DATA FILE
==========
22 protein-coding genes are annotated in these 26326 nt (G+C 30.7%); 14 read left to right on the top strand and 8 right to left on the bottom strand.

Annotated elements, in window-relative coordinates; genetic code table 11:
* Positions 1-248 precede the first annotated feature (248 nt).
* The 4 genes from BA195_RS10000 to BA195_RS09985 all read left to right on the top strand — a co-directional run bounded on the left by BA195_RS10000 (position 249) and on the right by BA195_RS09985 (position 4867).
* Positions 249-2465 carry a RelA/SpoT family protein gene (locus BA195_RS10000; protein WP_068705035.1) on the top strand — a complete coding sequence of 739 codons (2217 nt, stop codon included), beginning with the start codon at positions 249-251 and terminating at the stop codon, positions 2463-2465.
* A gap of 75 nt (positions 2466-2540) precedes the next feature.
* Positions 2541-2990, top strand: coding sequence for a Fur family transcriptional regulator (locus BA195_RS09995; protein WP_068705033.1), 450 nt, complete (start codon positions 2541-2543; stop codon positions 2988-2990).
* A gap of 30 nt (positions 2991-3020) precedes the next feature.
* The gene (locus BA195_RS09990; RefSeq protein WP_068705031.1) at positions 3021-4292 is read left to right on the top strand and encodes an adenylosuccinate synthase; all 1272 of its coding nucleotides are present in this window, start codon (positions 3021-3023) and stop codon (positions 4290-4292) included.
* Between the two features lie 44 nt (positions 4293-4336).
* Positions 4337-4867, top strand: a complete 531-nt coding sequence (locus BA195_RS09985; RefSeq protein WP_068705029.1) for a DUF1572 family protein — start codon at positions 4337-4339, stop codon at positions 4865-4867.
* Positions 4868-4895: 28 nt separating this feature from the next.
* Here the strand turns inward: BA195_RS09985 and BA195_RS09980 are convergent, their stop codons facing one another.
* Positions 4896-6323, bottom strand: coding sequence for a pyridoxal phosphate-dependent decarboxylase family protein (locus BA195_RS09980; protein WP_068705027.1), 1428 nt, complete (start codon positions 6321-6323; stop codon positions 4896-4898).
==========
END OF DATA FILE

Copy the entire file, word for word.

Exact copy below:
22 protein-coding genes are annotated in these 26326 nt (G+C 30.7%); 14 read left to right on the top strand and 8 right to left on the bottom strand.

Annotated elements, in window-relative coordinates; genetic code table 11:
* Positions 1-248 precede the first annotated feature (248 nt).
* The 4 genes from BA195_RS10000 to BA195_RS09985 all read left to right on the top strand — a co-directional run bounded on the left by BA195_RS10000 (position 249) and on the right by BA195_RS09985 (position 4867).
* Positions 249-2465 carry a RelA/SpoT family protein gene (locus BA195_RS10000; protein WP_068705035.1) on the top strand — a complete coding sequence of 739 codons (2217 nt, stop codon included), beginning with the start codon at positions 249-251 and terminating at the stop codon, positions 2463-2465.
* A gap of 75 nt (positions 2466-2540) precedes the next feature.
* Positions 2541-2990, top strand: coding sequence for a Fur family transcriptional regulator (locus BA195_RS09995; protein WP_068705033.1), 450 nt, complete (start codon positions 2541-2543; stop codon positions 2988-2990).
* A gap of 30 nt (positions 2991-3020) precedes the next feature.
* The gene (locus BA195_RS09990; RefSeq protein WP_068705031.1) at positions 3021-4292 is read left to right on the top strand and encodes an adenylosuccinate synthase; all 1272 of its coding nucleotides are present in this window, start codon (positions 3021-3023) and stop codon (positions 4290-4292) included.
* Between the two features lie 44 nt (positions 4293-4336).
* Positions 4337-4867, top strand: a complete 531-nt coding sequence (locus BA195_RS09985; RefSeq protein WP_068705029.1) for a DUF1572 family protein — start codon at positions 4337-4339, stop codon at positions 4865-4867.
* Positions 4868-4895: 28 nt separating this feature from the next.
* Here the strand turns inward: BA195_RS09985 and BA195_RS09980 are convergent, their stop codons facing one another.
* Positions 4896-6323, bottom strand: coding sequence for a pyridoxal phosphate-dependent decarboxylase family protein (locus BA195_RS09980; protein WP_068705027.1), 1428 nt, complete (start codon positions 6321-6323; stop codon positions 4896-4898).